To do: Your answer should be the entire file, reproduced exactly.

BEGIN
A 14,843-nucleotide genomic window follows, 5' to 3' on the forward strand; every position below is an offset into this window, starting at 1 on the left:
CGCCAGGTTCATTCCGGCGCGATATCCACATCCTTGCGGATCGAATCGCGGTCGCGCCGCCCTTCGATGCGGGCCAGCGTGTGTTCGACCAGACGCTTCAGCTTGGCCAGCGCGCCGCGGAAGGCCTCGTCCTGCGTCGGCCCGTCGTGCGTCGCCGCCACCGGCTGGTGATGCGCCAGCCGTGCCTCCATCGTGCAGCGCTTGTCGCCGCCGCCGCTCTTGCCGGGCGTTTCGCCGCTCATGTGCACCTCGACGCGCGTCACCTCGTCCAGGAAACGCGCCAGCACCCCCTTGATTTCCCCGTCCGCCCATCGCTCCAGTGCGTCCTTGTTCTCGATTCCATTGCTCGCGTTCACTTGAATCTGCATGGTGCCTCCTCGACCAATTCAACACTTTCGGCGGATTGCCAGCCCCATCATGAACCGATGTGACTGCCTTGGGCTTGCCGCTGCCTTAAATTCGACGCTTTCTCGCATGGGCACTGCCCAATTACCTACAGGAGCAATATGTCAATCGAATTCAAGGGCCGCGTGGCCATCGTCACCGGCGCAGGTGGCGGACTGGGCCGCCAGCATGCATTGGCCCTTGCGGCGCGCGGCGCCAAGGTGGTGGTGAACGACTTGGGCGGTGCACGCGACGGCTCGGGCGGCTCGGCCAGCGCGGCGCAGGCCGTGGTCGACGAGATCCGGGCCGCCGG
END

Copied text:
A 14,843-nucleotide genomic window follows, 5' to 3' on the forward strand; every position below is an offset into this window, starting at 1 on the left:
CGCCAGGTTCATTCCGGCGCGATATCCACATCCTTGCGGATCGAATCGCGGTCGCGCCGCCCTTCGATGCGGGCCAGCGTGTGTTCGACCAGACGCTTCAGCTTGGCCAGCGCGCCGCGGAAGGCCTCGTCCTGCGTCGGCCCGTCGTGCGTCGCCGCCACCGGCTGGTGATGCGCCAGCCGTGCCTCCATCGTGCAGCGCTTGTCGCCGCCGCCGCTCTTGCCGGGCGTTTCGCCGCTCATGTGCACCTCGACGCGCGTCACCTCGTCCAGGAAACGCGCCAGCACCCCCTTGATTTCCCCGTCCGCCCATCGCTCCAGTGCGTCCTTGTTCTCGATTCCATTGCTCGCGTTCACTTGAATCTGCATGGTGCCTCCTCGACCAATTCAACACTTTCGGCGGATTGCCAGCCCCATCATGAACCGATGTGACTGCCTTGGGCTTGCCGCTGCCTTAAATTCGACGCTTTCTCGCATGGGCACTGCCCAATTACCTACAGGAGCAATATGTCAATCGAATTCAAGGGCCGCGTGGCCATCGTCACCGGCGCAGGTGGCGGACTGGGCCGCCAGCATGCATTGGCCCTTGCGGCGCGCGGCGCCAAGGTGGTGGTGAACGACTTGGGCGGTGCACGCGACGGCTCGGGCGGCTCGGCCAGCGCGGCGCAGGCCGTGGTCGACGAGATCCGGGCCGCCGG